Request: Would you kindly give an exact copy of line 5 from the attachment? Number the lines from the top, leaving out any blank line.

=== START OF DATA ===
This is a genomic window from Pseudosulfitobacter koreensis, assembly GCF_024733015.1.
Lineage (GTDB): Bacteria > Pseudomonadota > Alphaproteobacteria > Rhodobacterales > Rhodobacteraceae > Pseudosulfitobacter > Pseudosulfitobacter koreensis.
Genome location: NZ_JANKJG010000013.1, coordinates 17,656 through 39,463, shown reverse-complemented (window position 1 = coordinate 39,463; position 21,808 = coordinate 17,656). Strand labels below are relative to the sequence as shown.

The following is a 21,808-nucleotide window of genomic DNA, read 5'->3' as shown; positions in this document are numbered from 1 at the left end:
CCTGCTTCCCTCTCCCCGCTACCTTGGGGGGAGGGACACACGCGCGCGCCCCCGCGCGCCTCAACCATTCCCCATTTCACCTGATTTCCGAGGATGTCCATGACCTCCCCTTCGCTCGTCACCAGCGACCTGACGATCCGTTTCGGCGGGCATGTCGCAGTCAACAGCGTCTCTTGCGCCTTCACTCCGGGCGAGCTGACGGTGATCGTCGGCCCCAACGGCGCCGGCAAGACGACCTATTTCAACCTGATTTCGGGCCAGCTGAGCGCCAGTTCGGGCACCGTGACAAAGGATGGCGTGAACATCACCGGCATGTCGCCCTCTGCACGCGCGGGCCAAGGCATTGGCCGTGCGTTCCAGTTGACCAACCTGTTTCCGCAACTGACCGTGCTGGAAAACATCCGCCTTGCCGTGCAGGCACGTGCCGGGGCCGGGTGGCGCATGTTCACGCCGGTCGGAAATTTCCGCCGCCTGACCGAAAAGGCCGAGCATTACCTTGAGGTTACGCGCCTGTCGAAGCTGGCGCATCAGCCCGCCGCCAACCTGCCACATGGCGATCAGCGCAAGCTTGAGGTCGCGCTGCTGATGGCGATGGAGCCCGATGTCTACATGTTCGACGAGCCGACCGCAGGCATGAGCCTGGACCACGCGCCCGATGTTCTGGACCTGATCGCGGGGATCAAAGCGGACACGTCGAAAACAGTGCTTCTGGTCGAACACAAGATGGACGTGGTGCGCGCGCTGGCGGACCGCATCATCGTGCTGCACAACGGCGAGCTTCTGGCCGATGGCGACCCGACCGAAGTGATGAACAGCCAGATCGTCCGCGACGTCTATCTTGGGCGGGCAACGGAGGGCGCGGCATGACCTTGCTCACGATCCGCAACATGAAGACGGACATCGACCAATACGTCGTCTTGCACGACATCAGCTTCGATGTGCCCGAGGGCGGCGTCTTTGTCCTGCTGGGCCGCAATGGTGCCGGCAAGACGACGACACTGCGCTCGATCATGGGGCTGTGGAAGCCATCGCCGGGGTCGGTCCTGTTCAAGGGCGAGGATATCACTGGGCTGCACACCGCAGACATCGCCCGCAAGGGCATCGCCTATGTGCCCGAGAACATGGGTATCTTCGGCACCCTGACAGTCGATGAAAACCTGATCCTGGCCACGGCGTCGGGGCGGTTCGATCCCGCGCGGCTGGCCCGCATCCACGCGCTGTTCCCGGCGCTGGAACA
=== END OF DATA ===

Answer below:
CCTGCTTCCCTCTCCCCGCTACCTTGGGGGGAGGGACACACGCGCGCGCCCCCGCGCGCCTCAACCATTCCCCATTTCACCTGATTTCCGAGGATGTCCATGACCTCCCCTTCGCTCGTCACCAGCGACCTGACGATCCGTTTCGGCGGGCATGTCGCAGTCAACAGCGTCTCTTGCGCCTTCACTCCGGGCGAGCTGACGGTGATCGTCGGCCCCAACGGCGCCGGCAAGACGACCTATTTCAACCTGATTTCGGGCCAGCTGAGCGCCAGTTCGGGCACCGTGACAAAGGATGGCGTGAACATCACCGGCATGTCGCCCTCTGCACGCGCGGGCCAAGGCATTGGCCGTGCGTTCCAGTTGACCAACCTGTTTCCGCAACTGACCGTGCTGGAAAACATCCGCCTTGCCGTGCAGGCACGTGCCGGGGCCGGGTGGCGCATGTTCACGCCGGTCGGAAATTTCCGCCGCCTGACCGAAAAGGCCGAGCATTACCTTGAGGTTACGCGCCTGTCGAAGCTGGCGCATCAGCCCGCCGCCAACCTGCCACATGGCGATCAGCGCAAGCTTGAGGTCGCGCTGCTGATGGCGATGGAGCCCGATGTCTACATGTTCGACGAGCCGACCGCAGGCATGAGCCTGGACCACGCGCCCGATGTTCTGGACCTGATCGCGGGGATCAAAGCGGACACGTCGAAAACAGTGCTTCTGGTCGAACACAAGATGGACGTGGTGCGCGCGCTGGCGGACCGCATCATCGTGCTGCACAACGGCGAGCTTCTGGCCGATGGCGACCCGACCGAAGTGATGAACAGCCAGATCGTCCGCGACGTCTATCTTGGGCGGGCAACGGAGGGCGCGGCATGACCTTGCTCACGATCCGCAACATGAAGACGGACATCGACCAATACGTCGTCTTGCACGACATCAGCTTCGATGTGCCCGAGGGCGGCGTCTTTGTCCTGCTGGGCCGCAATGGTGCCGGCAAGACGACGACACTGCGCTCGATCATGGGGCTGTGGAAGCCATCGCCGGGGTCGGTCCTGTTCAAGGGCGAGGATATCACTGGGCTGCACACCGCAGACATCGCCCGCAAGGGCATCGCCTATGTGCCCGAGAACATGGGTATCTTCGGCACCCTGACAGTCGATGAAAACCTGATCCTGGCCACGGCGTCGGGGCGGTTCGATCCCGCGCGGCTGGCCCGCATCCACGCGCTGTTCCCGGCGCTGGAACA